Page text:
• Moving to Multicloud: Hybrid deployments also support the move to multicloud architecture, which has emerged as companies look to tap multiple public providers for specific services. Private clouds keep critical data grounded and provide a central link for various cloud services.
  • On-Premises Public Performance: Large-scale cloud providers are also looking for ways to move the public cloud into the private space by offering on-premises versions of public cloud offerings. The advantage here? Total control over scalability and performance. The downside? Big bucks to buy in.

Managing Migration

What’s the biggest barrier to cloud adoption? The easy answer is worry over granular control of data, but according to ZDNet, it’s more than that. Ultimately, the task of integrating and migrating legacy systems becomes a huge headache for many companies that try to tap into cloud communications or leverage scalable environments.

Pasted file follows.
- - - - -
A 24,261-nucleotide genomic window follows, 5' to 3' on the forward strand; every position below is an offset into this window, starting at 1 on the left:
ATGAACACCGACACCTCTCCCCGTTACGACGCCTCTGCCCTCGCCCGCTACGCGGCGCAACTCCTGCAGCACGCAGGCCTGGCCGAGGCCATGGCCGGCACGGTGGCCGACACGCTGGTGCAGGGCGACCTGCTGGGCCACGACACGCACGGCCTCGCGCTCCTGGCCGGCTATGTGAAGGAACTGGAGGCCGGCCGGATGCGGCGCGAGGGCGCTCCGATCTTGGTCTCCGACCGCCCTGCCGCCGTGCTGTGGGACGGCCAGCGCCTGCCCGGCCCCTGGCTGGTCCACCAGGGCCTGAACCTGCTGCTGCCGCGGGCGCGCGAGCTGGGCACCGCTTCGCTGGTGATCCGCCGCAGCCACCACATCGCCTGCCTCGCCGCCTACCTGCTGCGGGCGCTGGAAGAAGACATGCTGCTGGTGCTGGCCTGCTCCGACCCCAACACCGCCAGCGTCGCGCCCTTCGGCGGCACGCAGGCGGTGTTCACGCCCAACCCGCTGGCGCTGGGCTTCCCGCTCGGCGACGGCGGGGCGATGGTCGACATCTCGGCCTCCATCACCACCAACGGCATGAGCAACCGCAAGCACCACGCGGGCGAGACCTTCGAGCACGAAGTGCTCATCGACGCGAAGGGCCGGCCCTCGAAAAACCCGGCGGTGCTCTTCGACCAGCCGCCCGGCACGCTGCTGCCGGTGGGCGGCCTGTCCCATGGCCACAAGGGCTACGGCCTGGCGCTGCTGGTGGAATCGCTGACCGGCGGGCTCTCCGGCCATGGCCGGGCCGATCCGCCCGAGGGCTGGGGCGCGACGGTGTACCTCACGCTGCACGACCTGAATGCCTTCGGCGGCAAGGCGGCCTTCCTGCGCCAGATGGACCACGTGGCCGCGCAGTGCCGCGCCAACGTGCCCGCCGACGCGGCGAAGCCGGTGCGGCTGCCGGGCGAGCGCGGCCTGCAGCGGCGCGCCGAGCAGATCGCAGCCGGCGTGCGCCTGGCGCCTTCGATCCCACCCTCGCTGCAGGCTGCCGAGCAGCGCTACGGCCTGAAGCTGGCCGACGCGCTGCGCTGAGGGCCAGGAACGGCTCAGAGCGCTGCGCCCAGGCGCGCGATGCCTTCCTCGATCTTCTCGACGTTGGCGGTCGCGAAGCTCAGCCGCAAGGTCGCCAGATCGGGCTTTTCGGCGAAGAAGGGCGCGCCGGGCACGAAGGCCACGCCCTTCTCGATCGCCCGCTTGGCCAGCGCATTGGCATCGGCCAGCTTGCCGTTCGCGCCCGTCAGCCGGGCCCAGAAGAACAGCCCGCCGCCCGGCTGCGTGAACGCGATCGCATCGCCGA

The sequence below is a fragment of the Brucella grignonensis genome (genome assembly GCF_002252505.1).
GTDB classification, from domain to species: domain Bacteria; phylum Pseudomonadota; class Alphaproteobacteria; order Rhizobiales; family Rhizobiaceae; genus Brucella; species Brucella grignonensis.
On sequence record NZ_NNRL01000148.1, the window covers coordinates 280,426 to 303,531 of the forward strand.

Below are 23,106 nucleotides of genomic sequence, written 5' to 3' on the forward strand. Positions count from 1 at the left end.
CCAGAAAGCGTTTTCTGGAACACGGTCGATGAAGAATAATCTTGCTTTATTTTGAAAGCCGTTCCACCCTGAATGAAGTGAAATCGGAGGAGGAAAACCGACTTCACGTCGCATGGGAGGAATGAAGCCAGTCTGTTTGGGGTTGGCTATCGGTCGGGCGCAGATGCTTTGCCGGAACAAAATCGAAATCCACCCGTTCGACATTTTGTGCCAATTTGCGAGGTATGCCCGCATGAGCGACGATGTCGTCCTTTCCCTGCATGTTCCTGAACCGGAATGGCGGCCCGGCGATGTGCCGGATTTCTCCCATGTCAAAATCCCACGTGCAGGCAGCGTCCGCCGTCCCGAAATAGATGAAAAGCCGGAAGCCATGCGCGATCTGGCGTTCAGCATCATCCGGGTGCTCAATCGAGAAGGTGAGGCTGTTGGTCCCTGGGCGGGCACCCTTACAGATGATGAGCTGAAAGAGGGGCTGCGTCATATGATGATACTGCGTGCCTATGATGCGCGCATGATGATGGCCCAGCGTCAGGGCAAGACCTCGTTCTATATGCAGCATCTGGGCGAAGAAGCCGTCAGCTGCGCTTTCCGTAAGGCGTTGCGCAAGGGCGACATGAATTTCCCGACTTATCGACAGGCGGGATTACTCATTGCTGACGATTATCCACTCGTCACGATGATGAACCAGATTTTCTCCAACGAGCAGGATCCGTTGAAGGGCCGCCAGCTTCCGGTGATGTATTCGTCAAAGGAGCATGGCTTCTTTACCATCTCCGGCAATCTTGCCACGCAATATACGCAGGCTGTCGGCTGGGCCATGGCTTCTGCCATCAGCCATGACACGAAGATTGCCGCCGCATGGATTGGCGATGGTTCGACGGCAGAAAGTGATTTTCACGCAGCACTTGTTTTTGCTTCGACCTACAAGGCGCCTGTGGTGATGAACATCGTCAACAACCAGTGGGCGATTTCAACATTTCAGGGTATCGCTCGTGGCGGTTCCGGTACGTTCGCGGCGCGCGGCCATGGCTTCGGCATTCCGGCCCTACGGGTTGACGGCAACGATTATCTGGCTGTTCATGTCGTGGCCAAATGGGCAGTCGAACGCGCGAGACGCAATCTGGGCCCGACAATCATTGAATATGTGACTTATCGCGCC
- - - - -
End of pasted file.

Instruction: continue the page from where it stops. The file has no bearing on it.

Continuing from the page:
It’s here that hybrid cloud solutions really shine: By linking private stacks with third-party offerings, it’s possible to keep many legacy systems in place and link them to public services only where it makes sense. In effect, going hybrid lets incompatible legacy solutions age out in place, rather than trying to shoehorn them into cloud deployments or retire them before the business can fully absorb their loss.

It’s worth noting, however, that even hybrid migrations don’t happen in a vacuum. Companies must be prepared to tackle the gap between public and private services — the potentially confusing interplay along the edge of multiple service types, where apps may not work as intended and performance may be hard to measure. Overcoming this challenge means enlisting the help of an experienced cloud provider with a track record of providing reliable public services while also respecting the bounds of private networks.